I’ve updated our THE PROJECT page with what we did for Halcyon in 2017. But so you don’t have to hurt your thumbs by clicking more than necessary — here’s what I added.
This was our first full year out cruising, and apparently Halcyon took a bit of a beating! Get comfy…this list is long.
- When we first bought the boat, we threw down some carpet strips so the dog wouldn’t slip and slide on the way down. It stayed that way….way too long. We finally ripped off the old carpet, sanded and oiled the stairs and added some pretty blue nonskid pads
In San Blas, Mexico, we found some new friends and great workers to help us prettify Halcyon.
- Over three days, the four of us stripped/sanded/cleaned/primed/varnished the rest of the teak with Awlwood, polished all of the stainless steel and waxed the hull. It was a marathon, but Halcyon had never looked better!
- Our old “mattress” was pretty bagged out. So we bought new foam in Puerto Vallarta, transported it by (very small) car to Barra de Navidad, cut it using the old one as a template, and stuffed it in the cover. Voile!
- We lived and sailed the boat for 6 years before installing our first autopilot. I know, we’re nuts. But we finally got a tiller pilot, and modified it to work on our boat (which has a wheel, not a tiller). It can steer if we are sailing or motoring, and only uses a tiny bit of power to do it.
Sew much sewing
- I got a little crazy when I borrowed our friend’s sewing machine for a few weeks. I made covers for our jerry cans, propane tanks (and line and solenoid), outboard, gas tank and autopilot. I made cushions for outside. I made sides for our bimini. It was alot of sewing.
- The batteries we installed when we first bought Halcyon treated us well, but they were not holding a charge like they used to. So we replaced them with LTH’s (the best thing you can find in Mexico).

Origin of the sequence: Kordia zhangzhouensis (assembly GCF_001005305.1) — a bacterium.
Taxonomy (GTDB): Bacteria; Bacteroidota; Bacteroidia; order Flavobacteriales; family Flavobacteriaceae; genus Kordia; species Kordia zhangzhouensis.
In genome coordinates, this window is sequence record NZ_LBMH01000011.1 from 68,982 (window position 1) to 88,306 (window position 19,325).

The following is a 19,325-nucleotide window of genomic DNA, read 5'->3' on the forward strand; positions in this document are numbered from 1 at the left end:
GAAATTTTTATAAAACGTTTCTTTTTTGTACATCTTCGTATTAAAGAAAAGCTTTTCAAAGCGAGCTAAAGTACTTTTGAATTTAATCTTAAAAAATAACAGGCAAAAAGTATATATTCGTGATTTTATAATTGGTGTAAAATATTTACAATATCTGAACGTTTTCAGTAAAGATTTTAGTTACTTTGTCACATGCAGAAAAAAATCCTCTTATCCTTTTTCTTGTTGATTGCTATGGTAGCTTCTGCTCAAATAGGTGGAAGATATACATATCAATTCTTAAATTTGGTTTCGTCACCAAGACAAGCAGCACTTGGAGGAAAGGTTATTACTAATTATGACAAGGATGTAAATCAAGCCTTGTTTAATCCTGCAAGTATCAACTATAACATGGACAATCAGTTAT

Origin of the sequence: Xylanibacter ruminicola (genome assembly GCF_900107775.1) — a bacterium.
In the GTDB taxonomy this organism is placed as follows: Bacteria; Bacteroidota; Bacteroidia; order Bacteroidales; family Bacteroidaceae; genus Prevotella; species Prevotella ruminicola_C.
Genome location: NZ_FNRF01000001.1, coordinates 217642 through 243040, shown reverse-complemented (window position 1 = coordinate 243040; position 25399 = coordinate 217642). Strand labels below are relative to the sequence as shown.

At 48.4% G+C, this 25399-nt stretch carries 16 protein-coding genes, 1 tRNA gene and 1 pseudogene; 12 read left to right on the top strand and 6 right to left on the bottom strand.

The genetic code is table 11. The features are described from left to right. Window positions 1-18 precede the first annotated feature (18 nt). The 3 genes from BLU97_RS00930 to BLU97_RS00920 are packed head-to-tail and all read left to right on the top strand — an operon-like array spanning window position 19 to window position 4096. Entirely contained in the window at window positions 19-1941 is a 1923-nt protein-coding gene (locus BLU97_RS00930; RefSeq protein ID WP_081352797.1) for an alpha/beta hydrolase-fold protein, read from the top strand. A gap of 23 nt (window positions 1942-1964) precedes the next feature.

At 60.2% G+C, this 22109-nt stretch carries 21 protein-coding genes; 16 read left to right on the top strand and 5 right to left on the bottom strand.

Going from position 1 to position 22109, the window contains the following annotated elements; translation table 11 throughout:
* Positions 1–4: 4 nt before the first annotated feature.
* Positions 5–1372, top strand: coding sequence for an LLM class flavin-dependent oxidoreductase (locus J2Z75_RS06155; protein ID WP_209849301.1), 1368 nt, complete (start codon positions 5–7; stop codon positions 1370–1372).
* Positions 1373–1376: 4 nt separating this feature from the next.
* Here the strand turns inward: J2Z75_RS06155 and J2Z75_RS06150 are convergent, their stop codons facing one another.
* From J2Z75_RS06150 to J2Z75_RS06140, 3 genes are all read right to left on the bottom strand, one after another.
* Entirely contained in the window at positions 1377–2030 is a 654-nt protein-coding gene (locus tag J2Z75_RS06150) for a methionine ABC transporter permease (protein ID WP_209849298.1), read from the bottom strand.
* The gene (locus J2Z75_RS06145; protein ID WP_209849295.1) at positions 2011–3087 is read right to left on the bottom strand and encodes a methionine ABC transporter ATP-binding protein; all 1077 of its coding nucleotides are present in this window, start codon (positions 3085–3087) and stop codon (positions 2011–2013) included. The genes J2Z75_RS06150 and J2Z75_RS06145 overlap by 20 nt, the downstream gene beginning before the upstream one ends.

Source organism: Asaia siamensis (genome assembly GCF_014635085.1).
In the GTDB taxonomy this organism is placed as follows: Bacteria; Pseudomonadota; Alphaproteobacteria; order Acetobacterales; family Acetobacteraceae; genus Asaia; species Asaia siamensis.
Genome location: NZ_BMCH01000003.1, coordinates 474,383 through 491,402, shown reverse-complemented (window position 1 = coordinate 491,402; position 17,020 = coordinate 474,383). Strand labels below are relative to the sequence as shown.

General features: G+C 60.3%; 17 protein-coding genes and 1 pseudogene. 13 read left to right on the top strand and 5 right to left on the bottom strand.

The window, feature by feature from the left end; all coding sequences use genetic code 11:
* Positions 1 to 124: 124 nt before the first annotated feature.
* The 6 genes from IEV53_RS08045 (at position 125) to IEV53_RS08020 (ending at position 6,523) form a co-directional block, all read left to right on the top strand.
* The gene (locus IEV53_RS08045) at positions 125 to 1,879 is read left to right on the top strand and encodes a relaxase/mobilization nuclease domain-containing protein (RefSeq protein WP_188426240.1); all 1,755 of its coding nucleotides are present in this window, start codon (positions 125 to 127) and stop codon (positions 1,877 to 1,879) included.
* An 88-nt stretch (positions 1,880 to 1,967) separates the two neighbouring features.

- We kept the same setup of 6 6-volts in series and then parallel.
- Another stanchion rebed. It seems about the time we’ve done them all, the first one starts to leak. At least we’ve got the process down now (um – but this is not it->).
- We bought an old used small functional watermaker from a fellow cruiser, then John rebuilt it three times. But then it worked!
- It is a katadyn (or Pur) 40. It only makes 1.2 gallons per hour, but it also only draws about 4 amps. So our solar panels can keep up with it.
- Our transmission kicked the bucket on the way into Zihuatanejo. So we found a mechanic, got parts shipped in, and had it rebuilt.
Endless engine work
- Our leaky mess of a Westerbeke 4107 really started acting up this year (not good timing, Westie!)
- In hunting down the issues, we did a “poor man’s fuel polish” (in which we pumped the fuel through filters several times and cleaned out the tank, then put it back in), replaced all of the fuel lines, added a pressure gauge and plumped in an electric pump (still mounted from our old diesel heater)
That damn wind arrow
- Replaced the wind arrow on our garmin unit – for the third time – after a bird carried it off
- We took apart every winch on the boat and serviced, cleaned and greased all the innards